Dr N Irabanta Singh
Ekai Thabi (Manipuri)/ Water mimosa (English) is an aquatic floating perennial herb that attaches to the bank at the water edges and sends down a tap root. The North Eastern region of India particularly Manipur provide a favourable condition for mass propagation of water mimosa (Neptunia prostrata) owing to its ample rainfall, humidity and moderate range of temperature. Moreover, about 70% of the total population of four districts( Imphal East, Imphal West, Bishnupur and Thoubal) of the state practised with paddy cultivation as the major source of income and 20% of this population are poor and marginal farmers. In this article the author wishes to describe the taxonomy, preservation methods, propagation through seed, ecology, nutritional and medicinal values, cost benefit analysis of water mimosa cultivation in Manipur as well as suggestions for cultivation of water mimosa in their inundated paddy fields.
Description and taxonomy:
Botanically, water mimosa is known as Neptunia prostrata (Lam.) Baill. (Syn. N. oleracea Lour.). It is an aquatic legume (Order -Fables and Family- Leguminoceae) and native to several continents of the humid tropics and is used for both human consumption and as green manures for rice cultivation in India and some Asiatic countries (Subha Rao et. al., 1995). N. prostrata stems ranges 1 to 1.5 m long, prostrate at the water edge, rarely branched, becoming detached from the primary root system, forming a spongy-fibrous indument between the nodes and producing fibrous adventitious roots at the nodes when growing in water. Leaves have leaflets, 8-20 pairs per pinna. The leaflets are very sensitive to touch and close quickly. Flowers, yellow 30-50 per spike and each flower is 7.0-16.0 mm long, 0.5-1.0 mm broad. Seeds are oval and brown, 4-8 per legume. Each seed is, 4.0-5.1 mm long, 2.7-3.5 mm broad. Water mimosa can grow from seeds and from sections of stem that break free from the parent plant. Flowering begins in early summer.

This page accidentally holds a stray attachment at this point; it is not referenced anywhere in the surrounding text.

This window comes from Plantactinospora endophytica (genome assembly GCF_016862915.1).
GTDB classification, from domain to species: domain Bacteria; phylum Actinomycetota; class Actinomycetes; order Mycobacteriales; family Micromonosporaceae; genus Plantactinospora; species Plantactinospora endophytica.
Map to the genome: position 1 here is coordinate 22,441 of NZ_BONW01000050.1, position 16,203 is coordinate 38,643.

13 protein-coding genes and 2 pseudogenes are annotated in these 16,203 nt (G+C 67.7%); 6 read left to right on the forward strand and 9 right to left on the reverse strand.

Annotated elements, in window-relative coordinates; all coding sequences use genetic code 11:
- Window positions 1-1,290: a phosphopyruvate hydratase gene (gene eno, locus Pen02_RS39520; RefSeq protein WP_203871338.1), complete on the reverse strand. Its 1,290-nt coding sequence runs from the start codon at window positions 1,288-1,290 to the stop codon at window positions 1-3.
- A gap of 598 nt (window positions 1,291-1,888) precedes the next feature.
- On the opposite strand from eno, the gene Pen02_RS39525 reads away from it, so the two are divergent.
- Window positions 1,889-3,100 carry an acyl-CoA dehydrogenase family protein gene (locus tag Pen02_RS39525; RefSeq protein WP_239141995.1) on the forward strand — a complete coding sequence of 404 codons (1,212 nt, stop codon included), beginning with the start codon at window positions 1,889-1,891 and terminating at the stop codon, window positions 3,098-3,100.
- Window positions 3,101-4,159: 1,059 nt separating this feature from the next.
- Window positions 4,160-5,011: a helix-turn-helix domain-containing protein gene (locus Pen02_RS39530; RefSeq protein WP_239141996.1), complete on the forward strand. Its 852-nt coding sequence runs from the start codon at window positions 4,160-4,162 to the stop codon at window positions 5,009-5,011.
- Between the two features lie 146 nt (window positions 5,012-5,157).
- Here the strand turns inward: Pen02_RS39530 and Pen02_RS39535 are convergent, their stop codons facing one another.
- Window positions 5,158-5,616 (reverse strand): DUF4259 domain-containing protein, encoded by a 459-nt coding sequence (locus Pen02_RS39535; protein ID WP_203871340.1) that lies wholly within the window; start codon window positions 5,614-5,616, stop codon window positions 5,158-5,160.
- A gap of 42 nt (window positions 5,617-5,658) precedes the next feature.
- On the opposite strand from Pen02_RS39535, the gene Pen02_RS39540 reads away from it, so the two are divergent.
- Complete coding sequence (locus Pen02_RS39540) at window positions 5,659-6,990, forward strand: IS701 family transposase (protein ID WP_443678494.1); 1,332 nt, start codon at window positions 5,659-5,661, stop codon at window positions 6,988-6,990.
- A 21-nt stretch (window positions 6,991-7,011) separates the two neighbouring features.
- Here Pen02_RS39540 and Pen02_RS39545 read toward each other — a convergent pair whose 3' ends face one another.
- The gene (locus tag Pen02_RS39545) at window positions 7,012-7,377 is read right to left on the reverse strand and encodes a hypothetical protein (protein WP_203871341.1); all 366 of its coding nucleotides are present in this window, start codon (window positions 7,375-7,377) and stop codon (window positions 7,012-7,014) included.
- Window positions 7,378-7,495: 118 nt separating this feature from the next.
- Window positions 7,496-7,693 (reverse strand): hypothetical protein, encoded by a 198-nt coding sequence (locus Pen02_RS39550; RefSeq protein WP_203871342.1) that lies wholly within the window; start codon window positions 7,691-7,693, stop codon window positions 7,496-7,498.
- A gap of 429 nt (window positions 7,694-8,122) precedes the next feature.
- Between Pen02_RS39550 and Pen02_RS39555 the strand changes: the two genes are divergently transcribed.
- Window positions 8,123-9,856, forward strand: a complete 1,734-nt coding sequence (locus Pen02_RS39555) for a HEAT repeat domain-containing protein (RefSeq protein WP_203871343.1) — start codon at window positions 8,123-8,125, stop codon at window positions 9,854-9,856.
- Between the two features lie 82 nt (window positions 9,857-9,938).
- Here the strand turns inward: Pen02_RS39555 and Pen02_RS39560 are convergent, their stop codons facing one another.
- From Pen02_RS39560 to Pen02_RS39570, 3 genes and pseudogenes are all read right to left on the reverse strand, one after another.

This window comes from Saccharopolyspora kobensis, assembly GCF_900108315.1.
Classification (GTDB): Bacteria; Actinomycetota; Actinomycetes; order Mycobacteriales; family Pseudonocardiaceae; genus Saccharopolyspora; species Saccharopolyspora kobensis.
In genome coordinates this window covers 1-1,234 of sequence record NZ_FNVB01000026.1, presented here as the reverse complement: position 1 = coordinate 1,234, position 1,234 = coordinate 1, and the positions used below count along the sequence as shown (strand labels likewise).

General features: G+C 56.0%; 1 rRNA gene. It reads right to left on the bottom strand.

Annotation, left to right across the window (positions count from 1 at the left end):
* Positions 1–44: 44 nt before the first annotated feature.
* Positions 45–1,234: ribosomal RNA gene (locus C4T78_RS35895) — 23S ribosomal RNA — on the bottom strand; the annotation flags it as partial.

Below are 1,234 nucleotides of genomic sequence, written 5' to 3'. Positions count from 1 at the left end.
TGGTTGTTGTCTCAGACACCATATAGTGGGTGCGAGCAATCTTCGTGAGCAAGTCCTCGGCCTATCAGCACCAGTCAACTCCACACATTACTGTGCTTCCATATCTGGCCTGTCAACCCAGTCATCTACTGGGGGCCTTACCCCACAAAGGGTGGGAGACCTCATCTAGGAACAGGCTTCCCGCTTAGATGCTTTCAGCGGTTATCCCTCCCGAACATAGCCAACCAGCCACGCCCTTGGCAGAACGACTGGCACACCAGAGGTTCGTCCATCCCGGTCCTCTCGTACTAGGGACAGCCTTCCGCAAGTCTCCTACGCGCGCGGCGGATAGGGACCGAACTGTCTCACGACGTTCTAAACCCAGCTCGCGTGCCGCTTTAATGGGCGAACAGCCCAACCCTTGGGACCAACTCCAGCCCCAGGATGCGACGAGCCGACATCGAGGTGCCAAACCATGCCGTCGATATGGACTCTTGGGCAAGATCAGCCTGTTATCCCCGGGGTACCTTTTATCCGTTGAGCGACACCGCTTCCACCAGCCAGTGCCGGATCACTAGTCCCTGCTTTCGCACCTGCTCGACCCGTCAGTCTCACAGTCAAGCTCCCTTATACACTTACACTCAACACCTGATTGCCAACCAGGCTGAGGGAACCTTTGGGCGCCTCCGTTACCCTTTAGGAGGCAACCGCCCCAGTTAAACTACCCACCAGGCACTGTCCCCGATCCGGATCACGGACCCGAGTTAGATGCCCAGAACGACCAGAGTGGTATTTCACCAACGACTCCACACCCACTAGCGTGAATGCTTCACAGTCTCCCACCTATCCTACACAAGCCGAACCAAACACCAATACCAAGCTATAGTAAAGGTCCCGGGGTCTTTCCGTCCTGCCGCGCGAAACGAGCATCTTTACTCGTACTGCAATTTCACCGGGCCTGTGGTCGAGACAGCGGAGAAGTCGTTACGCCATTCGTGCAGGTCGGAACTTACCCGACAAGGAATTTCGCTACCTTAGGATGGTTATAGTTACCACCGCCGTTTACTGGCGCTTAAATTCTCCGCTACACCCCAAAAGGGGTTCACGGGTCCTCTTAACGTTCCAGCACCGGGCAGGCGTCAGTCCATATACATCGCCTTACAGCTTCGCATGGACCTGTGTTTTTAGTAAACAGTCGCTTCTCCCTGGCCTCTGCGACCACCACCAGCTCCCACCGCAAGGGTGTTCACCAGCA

Old stock plants could be preserved for supply of plantlets to the growers for the following season. The selected plants for preservation could be skipped off from harvesting at least one (1) month before the end of the season. In Manipur, three different indigenous methods are practised for preservation of water mimosa during off-season. They are i) Shallow water method, ii) Floating method and iii) Mud method.
Propagation through seed:
Water mimosa seeds could be collected from different sites of Manipur. For aseptic germination, water mimosa seeds could be scarified and surface sterilized for 5-10 min in 0.01% HgCl2 solution followed by repeated rinsing with sterile distilled water. The seeds could be placed on sterile moistened double layered paper towels in petri dish and allowed to germinate at 25 degree +1 or -1 degree Celsius for 24 hrs in continuous dark. The germinated seeds could be transplanted aseptically in culture pot containing sterile soils and culture under control condition for 14 hr light/10hr dark at 25 degree Celsius for 30 days.
In Manipur, N prostrata grows in warm, stagnant ponds, slowly moving streams during rainy season (May-September). The plant flowers at the third month of its growth cycle (i.e. June-July). Whereas in the Manipur Valley, the growth of the plant is found poor, flowering also takes place abnormally and nodulation is hardly seen. This variation in behaviour of N. prostrata is due to its different sensitivity to photoperiod, temperature, humidity, soil nature. The humidity plays a major role in nodulation due to infection of Rhizobiium. The plant prefers to very bright light intensity and short day (<12 hours) photoperiod. 25-30 degree Celsius is the optimum temperature of their growth. Studies on the soil habitat of the plant revealed that it prefers to slightly acidic soil (pH 5-6.5), soil depth (20-50 cm shallow) and high soil fertility.